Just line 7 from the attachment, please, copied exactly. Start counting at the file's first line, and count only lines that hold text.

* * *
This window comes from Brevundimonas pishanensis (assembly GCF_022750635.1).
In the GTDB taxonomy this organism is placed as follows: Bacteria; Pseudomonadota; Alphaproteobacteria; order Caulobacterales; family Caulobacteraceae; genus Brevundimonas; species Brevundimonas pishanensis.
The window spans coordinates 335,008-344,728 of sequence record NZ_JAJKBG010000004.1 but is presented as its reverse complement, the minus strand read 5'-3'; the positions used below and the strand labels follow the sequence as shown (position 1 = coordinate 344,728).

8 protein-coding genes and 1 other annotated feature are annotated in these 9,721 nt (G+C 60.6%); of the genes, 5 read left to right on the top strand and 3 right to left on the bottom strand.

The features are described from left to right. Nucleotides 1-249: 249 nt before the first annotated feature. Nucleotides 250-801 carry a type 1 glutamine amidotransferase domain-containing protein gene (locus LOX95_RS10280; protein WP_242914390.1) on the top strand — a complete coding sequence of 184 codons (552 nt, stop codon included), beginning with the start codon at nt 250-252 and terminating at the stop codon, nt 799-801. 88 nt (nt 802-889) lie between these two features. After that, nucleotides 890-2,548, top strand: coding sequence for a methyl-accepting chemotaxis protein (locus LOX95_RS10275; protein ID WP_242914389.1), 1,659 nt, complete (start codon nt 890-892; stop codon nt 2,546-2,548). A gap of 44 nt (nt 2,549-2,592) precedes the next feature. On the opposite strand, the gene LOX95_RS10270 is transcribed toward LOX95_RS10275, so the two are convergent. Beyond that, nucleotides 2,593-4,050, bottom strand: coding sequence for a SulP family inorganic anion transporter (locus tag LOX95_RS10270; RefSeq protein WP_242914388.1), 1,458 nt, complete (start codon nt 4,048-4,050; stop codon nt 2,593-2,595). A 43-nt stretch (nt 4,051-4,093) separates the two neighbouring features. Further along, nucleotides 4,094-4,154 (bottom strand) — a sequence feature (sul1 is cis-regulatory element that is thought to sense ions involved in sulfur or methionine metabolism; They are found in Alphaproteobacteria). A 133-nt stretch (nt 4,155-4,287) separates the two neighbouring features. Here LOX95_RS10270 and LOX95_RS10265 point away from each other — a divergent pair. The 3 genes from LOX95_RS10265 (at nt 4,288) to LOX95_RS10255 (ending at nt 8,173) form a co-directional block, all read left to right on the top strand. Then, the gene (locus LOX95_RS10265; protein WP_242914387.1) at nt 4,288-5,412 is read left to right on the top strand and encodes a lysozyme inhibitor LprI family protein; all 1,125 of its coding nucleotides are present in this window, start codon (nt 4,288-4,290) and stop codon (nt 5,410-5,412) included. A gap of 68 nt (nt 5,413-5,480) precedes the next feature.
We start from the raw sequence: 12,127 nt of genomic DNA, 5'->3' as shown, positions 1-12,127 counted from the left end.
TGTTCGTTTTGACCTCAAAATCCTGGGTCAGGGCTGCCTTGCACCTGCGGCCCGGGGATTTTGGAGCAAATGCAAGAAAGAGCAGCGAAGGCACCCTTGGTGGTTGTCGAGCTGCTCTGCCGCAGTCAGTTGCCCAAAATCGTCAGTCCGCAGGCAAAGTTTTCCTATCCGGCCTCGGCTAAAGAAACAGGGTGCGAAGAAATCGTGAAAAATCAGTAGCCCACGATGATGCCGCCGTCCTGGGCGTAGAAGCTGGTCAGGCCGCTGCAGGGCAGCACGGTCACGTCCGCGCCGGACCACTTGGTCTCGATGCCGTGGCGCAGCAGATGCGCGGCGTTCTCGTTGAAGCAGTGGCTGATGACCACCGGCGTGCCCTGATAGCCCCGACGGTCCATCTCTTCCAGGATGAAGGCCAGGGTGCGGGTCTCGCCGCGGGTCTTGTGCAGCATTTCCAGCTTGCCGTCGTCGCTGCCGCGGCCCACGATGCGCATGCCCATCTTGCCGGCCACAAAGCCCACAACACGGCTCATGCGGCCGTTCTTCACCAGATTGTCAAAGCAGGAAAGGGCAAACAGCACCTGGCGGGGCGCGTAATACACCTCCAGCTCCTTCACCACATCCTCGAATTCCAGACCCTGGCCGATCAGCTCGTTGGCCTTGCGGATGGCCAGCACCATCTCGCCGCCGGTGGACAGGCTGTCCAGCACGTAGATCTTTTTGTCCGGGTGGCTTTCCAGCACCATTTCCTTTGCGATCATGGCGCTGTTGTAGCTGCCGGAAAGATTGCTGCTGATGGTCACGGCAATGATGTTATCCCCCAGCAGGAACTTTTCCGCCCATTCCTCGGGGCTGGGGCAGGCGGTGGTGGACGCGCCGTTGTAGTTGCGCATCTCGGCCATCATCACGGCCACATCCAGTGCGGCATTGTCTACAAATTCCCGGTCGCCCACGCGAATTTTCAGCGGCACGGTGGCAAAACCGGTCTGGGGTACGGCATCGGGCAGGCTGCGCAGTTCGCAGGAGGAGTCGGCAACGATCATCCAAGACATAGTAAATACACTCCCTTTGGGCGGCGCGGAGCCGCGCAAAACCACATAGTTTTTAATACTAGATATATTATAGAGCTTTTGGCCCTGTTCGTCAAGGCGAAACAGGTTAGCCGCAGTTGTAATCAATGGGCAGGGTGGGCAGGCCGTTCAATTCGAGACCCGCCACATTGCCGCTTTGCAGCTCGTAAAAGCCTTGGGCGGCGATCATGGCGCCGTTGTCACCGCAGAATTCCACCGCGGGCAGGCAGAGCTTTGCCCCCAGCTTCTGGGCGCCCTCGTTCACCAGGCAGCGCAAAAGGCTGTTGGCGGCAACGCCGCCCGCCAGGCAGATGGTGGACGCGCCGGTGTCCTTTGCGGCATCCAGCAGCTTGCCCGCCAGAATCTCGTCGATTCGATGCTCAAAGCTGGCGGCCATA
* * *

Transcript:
TGTTCGTTTTGACCTCAAAATCCTGGGTCAGGGCTGCCTTGCACCTGCGGCCCGGGGATTTTGGAGCAAATGCAAGAAAGAGCAGCGAAGGCACCCTTGGTGGTTGTCGAGCTGCTCTGCCGCAGTCAGTTGCCCAAAATCGTCAGTCCGCAGGCAAAGTTTTCCTATCCGGCCTCGGCTAAAGAAACAGGGTGCGAAGAAATCGTGAAAAATCAGTAGCCCACGATGATGCCGCCGTCCTGGGCGTAGAAGCTGGTCAGGCCGCTGCAGGGCAGCACGGTCACGTCCGCGCCGGACCACTTGGTCTCGATGCCGTGGCGCAGCAGATGCGCGGCGTTCTCGTTGAAGCAGTGGCTGATGACCACCGGCGTGCCCTGATAGCCCCGACGGTCCATCTCTTCCAGGATGAAGGCCAGGGTGCGGGTCTCGCCGCGGGTCTTGTGCAGCATTTCCAGCTTGCCGTCGTCGCTGCCGCGGCCCACGATGCGCATGCCCATCTTGCCGGCCACAAAGCCCACAACACGGCTCATGCGGCCGTTCTTCACCAGATTGTCAAAGCAGGAAAGGGCAAACAGCACCTGGCGGGGCGCGTAATACACCTCCAGCTCCTTCACCACATCCTCGAATTCCAGACCCTGGCCGATCAGCTCGTTGGCCTTGCGGATGGCCAGCACCATCTCGCCGCCGGTGGACAGGCTGTCCAGCACGTAGATCTTTTTGTCCGGGTGGCTTTCCAGCACCATTTCCTTTGCGATCATGGCGCTGTTGTAGCTGCCGGAAAGATTGCTGCTGATGGTCACGGCAATGATGTTATCCCCCAGCAGGAACTTTTCCGCCCATTCCTCGGGGCTGGGGCAGGCGGTGGTGGACGCGCCGTTGTAGTTGCGCATCTCGGCCATCATCACGGCCACATCCAGTGCGGCATTGTCTACAAATTCCCGGTCGCCCACGCGAATTTTCAGCGGCACGGTGGCAAAACCGGTCTGGGGTACGGCATCGGGCAGGCTGCGCAGTTCGCAGGAGGAGTCGGCAACGATCATCCAAGACATAGTAAATACACTCCCTTTGGGCGGCGCGGAGCCGCGCAAAACCACATAGTTTTTAATACTAGATATATTATAGAGCTTTTGGCCCTGTTCGTCAAGGCGAAACAGGTTAGCCGCAGTTGTAATCAATGGGCAGGGTGGGCAGGCCGTTCAATTCGAGACCCGCCACATTGCCGCTTTGCAGCTCGTAAAAGCCTTGGGCGGCGATCATGGCGCCGTTGTCACCGCAGAATTCCACCGCGGGCAGGCAGAGCTTTGCCCCCAGCTTCTGGGCGCCCTCGTTCACCAGGCAGCGCAAAAGGCTGTTGGCGGCAACGCCGCCCGCCAGGCAGATGGTGGACGCGCCGGTGTCCTTTGCGGCATCCAGCAGCTTGCCCGCCAGAATCTCGTCGATTCGATGCTCAAAGCTGGCGGCCATA